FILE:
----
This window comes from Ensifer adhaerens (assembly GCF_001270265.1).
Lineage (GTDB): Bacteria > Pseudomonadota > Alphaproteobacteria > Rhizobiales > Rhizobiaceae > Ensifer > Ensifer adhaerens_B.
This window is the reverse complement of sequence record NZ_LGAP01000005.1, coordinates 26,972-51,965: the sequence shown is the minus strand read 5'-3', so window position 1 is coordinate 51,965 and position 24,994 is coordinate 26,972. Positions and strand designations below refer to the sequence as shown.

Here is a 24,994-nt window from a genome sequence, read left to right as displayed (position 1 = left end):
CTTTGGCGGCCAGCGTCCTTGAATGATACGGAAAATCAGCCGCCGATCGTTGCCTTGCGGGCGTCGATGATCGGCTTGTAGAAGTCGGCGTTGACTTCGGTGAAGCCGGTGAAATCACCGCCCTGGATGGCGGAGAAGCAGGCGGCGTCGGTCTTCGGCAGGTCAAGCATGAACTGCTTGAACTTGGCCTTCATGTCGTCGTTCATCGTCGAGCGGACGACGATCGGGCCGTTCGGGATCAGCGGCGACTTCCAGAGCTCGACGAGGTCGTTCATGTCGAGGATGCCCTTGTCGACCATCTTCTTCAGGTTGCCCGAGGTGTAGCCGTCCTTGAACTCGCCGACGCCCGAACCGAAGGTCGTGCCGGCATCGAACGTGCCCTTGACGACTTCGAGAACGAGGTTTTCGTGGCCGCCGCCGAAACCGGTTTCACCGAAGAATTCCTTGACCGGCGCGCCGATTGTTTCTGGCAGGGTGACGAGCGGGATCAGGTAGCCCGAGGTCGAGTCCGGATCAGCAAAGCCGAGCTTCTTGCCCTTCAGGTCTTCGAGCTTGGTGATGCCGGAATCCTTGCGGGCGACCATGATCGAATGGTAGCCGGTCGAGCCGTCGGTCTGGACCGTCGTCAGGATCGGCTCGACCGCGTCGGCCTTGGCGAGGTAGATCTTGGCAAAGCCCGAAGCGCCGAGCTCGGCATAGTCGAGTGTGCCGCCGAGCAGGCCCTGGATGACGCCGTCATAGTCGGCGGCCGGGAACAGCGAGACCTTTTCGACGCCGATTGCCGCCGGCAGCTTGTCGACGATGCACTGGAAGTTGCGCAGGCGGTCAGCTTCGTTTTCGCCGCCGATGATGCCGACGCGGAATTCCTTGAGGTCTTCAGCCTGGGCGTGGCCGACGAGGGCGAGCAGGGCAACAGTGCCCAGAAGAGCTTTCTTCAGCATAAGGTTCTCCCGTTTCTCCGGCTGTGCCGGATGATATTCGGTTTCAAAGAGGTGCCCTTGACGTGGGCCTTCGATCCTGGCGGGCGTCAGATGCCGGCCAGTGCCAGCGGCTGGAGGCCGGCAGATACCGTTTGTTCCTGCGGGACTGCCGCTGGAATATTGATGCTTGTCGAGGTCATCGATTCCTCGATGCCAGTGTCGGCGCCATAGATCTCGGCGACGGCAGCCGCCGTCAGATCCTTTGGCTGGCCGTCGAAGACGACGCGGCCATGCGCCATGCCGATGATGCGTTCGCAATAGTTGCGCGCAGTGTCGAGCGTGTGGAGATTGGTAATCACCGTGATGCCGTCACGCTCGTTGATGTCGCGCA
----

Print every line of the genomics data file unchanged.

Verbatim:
This window comes from Ensifer adhaerens (assembly GCF_001270265.1).
Lineage (GTDB): Bacteria > Pseudomonadota > Alphaproteobacteria > Rhizobiales > Rhizobiaceae > Ensifer > Ensifer adhaerens_B.
This window is the reverse complement of sequence record NZ_LGAP01000005.1, coordinates 26,972-51,965: the sequence shown is the minus strand read 5'-3', so window position 1 is coordinate 51,965 and position 24,994 is coordinate 26,972. Positions and strand designations below refer to the sequence as shown.

Here is a 24,994-nt window from a genome sequence, read left to right as displayed (position 1 = left end):
CTTTGGCGGCCAGCGTCCTTGAATGATACGGAAAATCAGCCGCCGATCGTTGCCTTGCGGGCGTCGATGATCGGCTTGTAGAAGTCGGCGTTGACTTCGGTGAAGCCGGTGAAATCACCGCCCTGGATGGCGGAGAAGCAGGCGGCGTCGGTCTTCGGCAGGTCAAGCATGAACTGCTTGAACTTGGCCTTCATGTCGTCGTTCATCGTCGAGCGGACGACGATCGGGCCGTTCGGGATCAGCGGCGACTTCCAGAGCTCGACGAGGTCGTTCATGTCGAGGATGCCCTTGTCGACCATCTTCTTCAGGTTGCCCGAGGTGTAGCCGTCCTTGAACTCGCCGACGCCCGAACCGAAGGTCGTGCCGGCATCGAACGTGCCCTTGACGACTTCGAGAACGAGGTTTTCGTGGCCGCCGCCGAAACCGGTTTCACCGAAGAATTCCTTGACCGGCGCGCCGATTGTTTCTGGCAGGGTGACGAGCGGGATCAGGTAGCCCGAGGTCGAGTCCGGATCAGCAAAGCCGAGCTTCTTGCCCTTCAGGTCTTCGAGCTTGGTGATGCCGGAATCCTTGCGGGCGACCATGATCGAATGGTAGCCGGTCGAGCCGTCGGTCTGGACCGTCGTCAGGATCGGCTCGACCGCGTCGGCCTTGGCGAGGTAGATCTTGGCAAAGCCCGAAGCGCCGAGCTCGGCATAGTCGAGTGTGCCGCCGAGCAGGCCCTGGATGACGCCGTCATAGTCGGCGGCCGGGAACAGCGAGACCTTTTCGACGCCGATTGCCGCCGGCAGCTTGTCGACGATGCACTGGAAGTTGCGCAGGCGGTCAGCTTCGTTTTCGCCGCCGATGATGCCGACGCGGAATTCCTTGAGGTCTTCAGCCTGGGCGTGGCCGACGAGGGCGAGCAGGGCAACAGTGCCCAGAAGAGCTTTCTTCAGCATAAGGTTCTCCCGTTTCTCCGGCTGTGCCGGATGATATTCGGTTTCAAAGAGGTGCCCTTGACGTGGGCCTTCGATCCTGGCGGGCGTCAGATGCCGGCCAGTGCCAGCGGCTGGAGGCCGGCAGATACCGTTTGTTCCTGCGGGACTGCCGCTGGAATATTGATGCTTGTCGAGGTCATCGATTCCTCGATGCCAGTGTCGGCGCCATAGATCTCGGCGACGGCAGCCGCCGTCAGATCCTTTGGCTGGCCGTCGAAGACGACGCGGCCATGCGCCATGCCGATGATGCGTTCGCAATAGTTGCGCGCAGTGTCGAGCGTGTGGAGATTGGTAATCACCGTGATGCCGTCACGCTCGTTGATGTCGCGCA